WWW Virtual Library - Sri Lanka
By Nirupama Subramanian
(COLOMBO, OCT. 12,2000) From the tyre pyres of the 1980s to possible kingmakers, the Janatha Vimukthi Peramuna (JVP), which led two armed insurrections against the State, has travelled a long road.
The JVP obtained about 6 per cent of the vote in the parliamentary elections, winning 10 seats. For a party that entered the democratic mainstream for the first time with the parliamentary elections of 1994 in which it obtained one seat and one per cent of the vote, its performance in this election is a quantum leap.
``We had our own target, and we are certain we would have achieved it had it not been for the violence on election day,'' said the JVP propaganda secretary, Mr. Wimal Weerawansa, at a news conference today.
The party could have won at least one seat each in the districts of Kegalle and Kurunegala had it not been for widespread rigging, he said. Nevertheless, its performance was impressive enough for suitors to begin wooing it when it became evident that the country was headed towards a hung Parliament. Mr. Weerawansa today ruled out joining the next Government, irrespective of the party that would form it. ``We will not join the Government, but we will decide today at our central committee meeting how best to use our mandate to ensure social justice for the people,'' he said.
A decade ago, no one would have believed that this would happen. An estimated 60,000 people were killed in 1988-1990 during the JVP's brutal war against the State and the Government's take-no- prisoners response to it.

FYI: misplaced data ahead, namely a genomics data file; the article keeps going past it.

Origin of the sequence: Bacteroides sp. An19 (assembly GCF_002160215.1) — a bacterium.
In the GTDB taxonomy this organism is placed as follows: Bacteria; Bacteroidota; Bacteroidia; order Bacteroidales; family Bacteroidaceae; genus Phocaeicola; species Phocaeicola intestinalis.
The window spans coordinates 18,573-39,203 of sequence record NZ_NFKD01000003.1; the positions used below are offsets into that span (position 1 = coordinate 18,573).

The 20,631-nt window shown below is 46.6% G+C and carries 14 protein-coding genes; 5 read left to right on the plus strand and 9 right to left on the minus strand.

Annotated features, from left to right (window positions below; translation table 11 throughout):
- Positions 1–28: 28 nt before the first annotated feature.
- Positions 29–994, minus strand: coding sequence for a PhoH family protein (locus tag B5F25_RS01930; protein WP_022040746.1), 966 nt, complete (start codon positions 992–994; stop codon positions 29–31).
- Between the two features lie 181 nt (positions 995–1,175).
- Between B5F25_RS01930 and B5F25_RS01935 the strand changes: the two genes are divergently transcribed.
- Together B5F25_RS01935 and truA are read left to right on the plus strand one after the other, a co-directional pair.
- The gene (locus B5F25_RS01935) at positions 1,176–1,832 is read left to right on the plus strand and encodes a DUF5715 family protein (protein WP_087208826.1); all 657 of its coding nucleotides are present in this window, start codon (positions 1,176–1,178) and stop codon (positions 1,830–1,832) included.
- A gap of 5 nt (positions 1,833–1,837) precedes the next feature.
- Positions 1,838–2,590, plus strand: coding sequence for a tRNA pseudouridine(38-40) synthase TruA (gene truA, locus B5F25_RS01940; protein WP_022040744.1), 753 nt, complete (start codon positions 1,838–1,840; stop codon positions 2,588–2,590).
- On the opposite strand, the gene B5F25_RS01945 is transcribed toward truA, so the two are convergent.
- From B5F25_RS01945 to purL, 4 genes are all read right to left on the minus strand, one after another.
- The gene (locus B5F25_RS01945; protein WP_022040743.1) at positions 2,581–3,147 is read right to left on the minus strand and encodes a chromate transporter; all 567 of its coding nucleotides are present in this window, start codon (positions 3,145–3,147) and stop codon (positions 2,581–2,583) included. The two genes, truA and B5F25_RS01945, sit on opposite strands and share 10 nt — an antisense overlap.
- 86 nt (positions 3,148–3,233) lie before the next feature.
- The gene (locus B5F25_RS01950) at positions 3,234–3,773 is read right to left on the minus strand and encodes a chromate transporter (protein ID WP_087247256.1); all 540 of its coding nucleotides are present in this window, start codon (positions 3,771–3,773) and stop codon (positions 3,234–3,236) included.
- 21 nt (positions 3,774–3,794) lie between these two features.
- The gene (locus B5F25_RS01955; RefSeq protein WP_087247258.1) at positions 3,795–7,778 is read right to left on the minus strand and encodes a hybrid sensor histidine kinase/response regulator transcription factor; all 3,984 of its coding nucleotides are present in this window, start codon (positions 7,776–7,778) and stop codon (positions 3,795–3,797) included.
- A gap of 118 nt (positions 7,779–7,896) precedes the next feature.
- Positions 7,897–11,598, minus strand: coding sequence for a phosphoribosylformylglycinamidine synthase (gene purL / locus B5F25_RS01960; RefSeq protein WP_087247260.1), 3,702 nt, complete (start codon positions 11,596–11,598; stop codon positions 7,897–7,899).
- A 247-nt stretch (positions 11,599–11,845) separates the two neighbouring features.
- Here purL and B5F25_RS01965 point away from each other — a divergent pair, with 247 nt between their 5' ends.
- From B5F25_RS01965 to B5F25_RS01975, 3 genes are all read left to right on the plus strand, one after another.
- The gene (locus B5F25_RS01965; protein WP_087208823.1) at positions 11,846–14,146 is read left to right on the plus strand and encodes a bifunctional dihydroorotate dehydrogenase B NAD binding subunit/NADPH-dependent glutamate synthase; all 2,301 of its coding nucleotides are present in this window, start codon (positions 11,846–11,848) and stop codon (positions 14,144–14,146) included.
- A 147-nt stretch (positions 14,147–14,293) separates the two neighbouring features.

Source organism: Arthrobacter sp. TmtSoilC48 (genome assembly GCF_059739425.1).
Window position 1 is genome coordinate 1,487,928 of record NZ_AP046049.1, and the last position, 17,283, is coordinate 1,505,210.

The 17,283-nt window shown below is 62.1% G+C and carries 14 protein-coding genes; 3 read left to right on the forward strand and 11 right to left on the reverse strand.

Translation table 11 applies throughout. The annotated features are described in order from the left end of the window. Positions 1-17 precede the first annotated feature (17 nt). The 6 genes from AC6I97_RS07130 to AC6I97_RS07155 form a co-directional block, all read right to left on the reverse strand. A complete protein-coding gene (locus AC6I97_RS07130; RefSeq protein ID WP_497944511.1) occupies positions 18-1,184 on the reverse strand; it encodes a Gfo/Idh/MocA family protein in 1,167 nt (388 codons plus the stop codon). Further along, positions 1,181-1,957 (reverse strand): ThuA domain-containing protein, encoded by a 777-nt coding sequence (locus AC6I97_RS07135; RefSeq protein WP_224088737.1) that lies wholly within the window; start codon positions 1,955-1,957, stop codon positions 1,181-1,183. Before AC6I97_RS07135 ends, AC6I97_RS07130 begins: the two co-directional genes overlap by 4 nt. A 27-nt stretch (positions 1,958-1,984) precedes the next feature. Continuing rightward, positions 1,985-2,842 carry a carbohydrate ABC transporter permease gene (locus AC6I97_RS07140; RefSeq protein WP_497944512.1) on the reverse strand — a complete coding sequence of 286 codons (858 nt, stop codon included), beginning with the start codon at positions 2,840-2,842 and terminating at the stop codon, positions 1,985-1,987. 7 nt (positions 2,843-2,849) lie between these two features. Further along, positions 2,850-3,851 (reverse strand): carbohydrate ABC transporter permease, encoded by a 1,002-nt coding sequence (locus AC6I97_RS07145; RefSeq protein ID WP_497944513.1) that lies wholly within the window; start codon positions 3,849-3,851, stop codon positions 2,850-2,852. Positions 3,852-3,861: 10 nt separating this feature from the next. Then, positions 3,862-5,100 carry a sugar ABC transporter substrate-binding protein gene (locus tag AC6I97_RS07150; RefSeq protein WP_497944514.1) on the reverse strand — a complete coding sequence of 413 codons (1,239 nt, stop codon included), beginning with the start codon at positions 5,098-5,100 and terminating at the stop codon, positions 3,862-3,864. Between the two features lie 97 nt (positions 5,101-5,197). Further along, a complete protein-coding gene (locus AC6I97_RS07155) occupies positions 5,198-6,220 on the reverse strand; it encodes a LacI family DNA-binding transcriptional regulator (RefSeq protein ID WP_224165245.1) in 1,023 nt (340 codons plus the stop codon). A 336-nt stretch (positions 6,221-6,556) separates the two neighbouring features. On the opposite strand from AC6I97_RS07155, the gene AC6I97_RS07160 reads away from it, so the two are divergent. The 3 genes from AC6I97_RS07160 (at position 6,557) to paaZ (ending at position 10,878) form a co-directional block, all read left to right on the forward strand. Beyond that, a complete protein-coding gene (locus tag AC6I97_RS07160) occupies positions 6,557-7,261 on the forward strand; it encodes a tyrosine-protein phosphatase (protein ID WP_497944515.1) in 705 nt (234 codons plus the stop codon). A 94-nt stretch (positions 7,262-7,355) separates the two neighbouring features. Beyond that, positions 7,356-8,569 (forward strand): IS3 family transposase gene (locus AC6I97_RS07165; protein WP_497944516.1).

Thousands of JVP cadres and sympathisers simply disappeared. Its leader was shot dead. Many were burnt alive on roadside tyre- pyres by State-backed vigilante groups. This election has seen the JVP make not just a decisive comeback through the ballot, but also replace the traditional Left parties as a fast growing third force in Sri Lankan politics.
Through a well-organised and clean campaign, this time, the JVP was able to tap into voter disillusionment with the two main parties, the People's Alliance (PA) and the United National Party (UNP).
With its anti-Government image and an ideology that is a mix of Marxism and Sinhala Buddhist nationalism, the party has once again begun to look attractive to the rural poor and the youth. The JVP was founded in 1967 by Rohana Wijeweera, a drop-out from Moscow's Lumumba University. Within four years, the Che look- alike declared war on the Sirimavo Bandaranaike-led Government, which was put down with help from India and Pakistan.
The second insurrection came in 1987, after the signing of the Indo-Lanka Accord, by which time the JVP had embraced an extreme form of Buddhist nationalism, enabling it to tap into the strong anti-India, anti-Government feelings prevalent at the time.
By December that year, the JVP had killed several hundred functionaries of the ruling UNP and turned the rest into fugitives. Government retaliation turned the next three years into a blood-bath. Its re-emergence among the same people who were affected most by the cataclysmic events of those years could mean that memories of the JVP's violent methods are not an issue today.
WWW Virtual Library - Sri Lanka